Charles J. "Chuck'' Smith III wants to make sure his past and that of his family is something that will be remembered.
Smith, who moved to Evans from Phoenix with his wife Wilma in December, completed a memoir two years ago chronicling his life in business and academia and his search for his family history.
The book, which he independently published, is titled I Remember: A Black Son of the South's 74-Year-Living History.
"Too few of us my age really took the time to ask family about our history," Smith said. "What we got was bits and pieces, but very seldom, in my opinion, did we really ask in-depth questions."
Smith said his father, C.J. Smith Jr., was the founder of the first black high school in Sylvania. But Smith never had the opportunity to ask his father about his life because Smith was only 3 years old when his dad died in 1929.
"I had two aunts ... and I never asked them anything about my father or their father who was my grandfather ... or about their mother," Smith said. "And I didn't know the first name of my maternal grandmother until 2000, when I found the death certificate for my father."
His book is part autobiography, part family history and part a manual on how to delve into public records that Smith said he hopes will inspire others to research their family histories.
"Hopefully, it will be a challenge to other folks to say, 'Well, if he can do it, I can do it better,'" he said.
But much could have been learned had he had the sensitivity to ask questions of his family when he was younger, Smith said.
Beginning in May 2000, Smith set out on a four-year quest to discover the truth about his roots. In his memoir, he chronicles his many hours painstakingly reviewing newspaper microfilm, along with property, birth, marriage and death records to find any information he could about his immediate and extended family.
Through decades-old public records and newspaper clippings, Smith followed his family from Waynesboro, Ga., to Girard, to Sylvania, into Bulloch County and Savannah.
He also discovered how his father established the first black high school in Sylvania.
Wilma Smith said the book's purpose also is to educate readers about the sacrifices black families made to make a better life for themselves.
The Smiths said their family history is the antithesis of the commonly held historical view of the uneducated southern black family before the Civil Rights Era.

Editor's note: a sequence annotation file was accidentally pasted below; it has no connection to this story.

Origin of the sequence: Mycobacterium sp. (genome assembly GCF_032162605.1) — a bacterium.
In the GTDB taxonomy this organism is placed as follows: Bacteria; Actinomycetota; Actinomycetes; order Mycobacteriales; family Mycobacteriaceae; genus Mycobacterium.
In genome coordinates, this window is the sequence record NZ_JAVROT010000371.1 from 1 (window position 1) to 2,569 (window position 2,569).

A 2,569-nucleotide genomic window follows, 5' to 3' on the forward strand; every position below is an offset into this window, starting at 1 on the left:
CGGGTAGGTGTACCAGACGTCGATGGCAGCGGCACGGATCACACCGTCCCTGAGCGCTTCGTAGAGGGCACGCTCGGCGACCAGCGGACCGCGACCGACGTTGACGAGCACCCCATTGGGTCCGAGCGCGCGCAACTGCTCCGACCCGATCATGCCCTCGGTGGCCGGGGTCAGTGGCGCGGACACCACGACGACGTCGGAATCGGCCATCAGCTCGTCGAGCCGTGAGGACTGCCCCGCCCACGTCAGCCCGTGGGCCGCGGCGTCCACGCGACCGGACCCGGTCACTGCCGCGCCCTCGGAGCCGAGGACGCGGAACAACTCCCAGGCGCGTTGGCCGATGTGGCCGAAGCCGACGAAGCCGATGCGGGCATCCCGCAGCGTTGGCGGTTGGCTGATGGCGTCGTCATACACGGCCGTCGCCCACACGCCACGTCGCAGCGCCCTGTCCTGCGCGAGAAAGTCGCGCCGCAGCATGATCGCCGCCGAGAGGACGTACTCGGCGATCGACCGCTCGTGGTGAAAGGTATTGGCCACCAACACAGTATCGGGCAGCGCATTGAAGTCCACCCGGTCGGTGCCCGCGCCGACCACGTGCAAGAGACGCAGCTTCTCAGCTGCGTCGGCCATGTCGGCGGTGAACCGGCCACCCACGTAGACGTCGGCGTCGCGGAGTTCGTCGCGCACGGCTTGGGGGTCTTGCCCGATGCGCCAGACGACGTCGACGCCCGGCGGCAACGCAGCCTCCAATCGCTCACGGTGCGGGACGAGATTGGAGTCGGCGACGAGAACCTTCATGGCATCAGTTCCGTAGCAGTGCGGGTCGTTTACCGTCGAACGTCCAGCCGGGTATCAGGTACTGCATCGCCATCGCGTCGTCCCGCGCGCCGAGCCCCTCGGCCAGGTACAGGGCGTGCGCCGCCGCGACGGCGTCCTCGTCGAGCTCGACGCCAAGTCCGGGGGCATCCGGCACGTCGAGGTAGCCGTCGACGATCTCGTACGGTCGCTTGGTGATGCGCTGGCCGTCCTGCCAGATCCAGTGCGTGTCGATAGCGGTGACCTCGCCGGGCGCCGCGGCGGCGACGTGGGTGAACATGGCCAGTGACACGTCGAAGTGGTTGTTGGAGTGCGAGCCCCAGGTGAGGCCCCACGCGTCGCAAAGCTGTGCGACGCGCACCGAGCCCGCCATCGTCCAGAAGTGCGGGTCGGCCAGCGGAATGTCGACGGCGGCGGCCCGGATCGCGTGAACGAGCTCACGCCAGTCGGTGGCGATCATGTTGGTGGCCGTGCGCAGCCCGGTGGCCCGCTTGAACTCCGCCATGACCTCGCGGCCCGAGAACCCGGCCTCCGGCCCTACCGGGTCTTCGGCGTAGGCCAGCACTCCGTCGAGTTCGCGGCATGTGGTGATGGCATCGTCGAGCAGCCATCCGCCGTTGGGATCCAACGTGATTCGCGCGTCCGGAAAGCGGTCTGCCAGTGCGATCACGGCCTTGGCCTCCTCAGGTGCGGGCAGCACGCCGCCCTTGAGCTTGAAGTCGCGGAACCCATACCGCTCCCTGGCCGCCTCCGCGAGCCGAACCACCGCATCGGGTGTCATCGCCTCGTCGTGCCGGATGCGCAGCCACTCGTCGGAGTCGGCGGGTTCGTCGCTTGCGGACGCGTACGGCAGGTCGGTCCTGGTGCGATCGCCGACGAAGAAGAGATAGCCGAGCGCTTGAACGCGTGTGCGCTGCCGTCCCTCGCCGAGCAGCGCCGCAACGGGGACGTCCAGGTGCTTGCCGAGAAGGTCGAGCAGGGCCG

Chuck Smith was born in Savannah, lived most of his childhood years in the Augusta area and graduated from Paine College High School in 1943. He earned a master's degree in journalism from the University of Iowa in 1948.
Wilma Smith, who was born in New York, graduated with a master's degree from Indiana University.
"In our family, education is a mainstay," said Wilma Smith, who is a retired professional counselor to students.
Growing up in their respective families, college was always expected of them, the couple said.
"Many people don't understand that education is the precept that (successful black) families are based on," Wilma Smith said. "All of us (in our family) went to school, finished college and contributed to the community."
It was his family's commitment to education that propelled Chuck Smith to earn a master's degree in journalism and to succeed in the private sector, as an executive with Royal Crown Cola and Greyhound Corp. and a 16-year stint in administration with Texas Southern University, he said.
One of the proudest accomplishments, Chuck Smith said, was to cultivate change in Royal Crown to enhance the employment opportunities for blacks and to teach the company to value the black market and to court it as an economic force.
"I suspect and I strongly believe that there are countless stories about other black families in the South similar to my father's that have never been told," Chuck Smith said. "I don't think he was unique. He was unique to me because of what I discovered (personally), but I think that additional research will turn up many instances of comparable stories in the South and other geographic areas."
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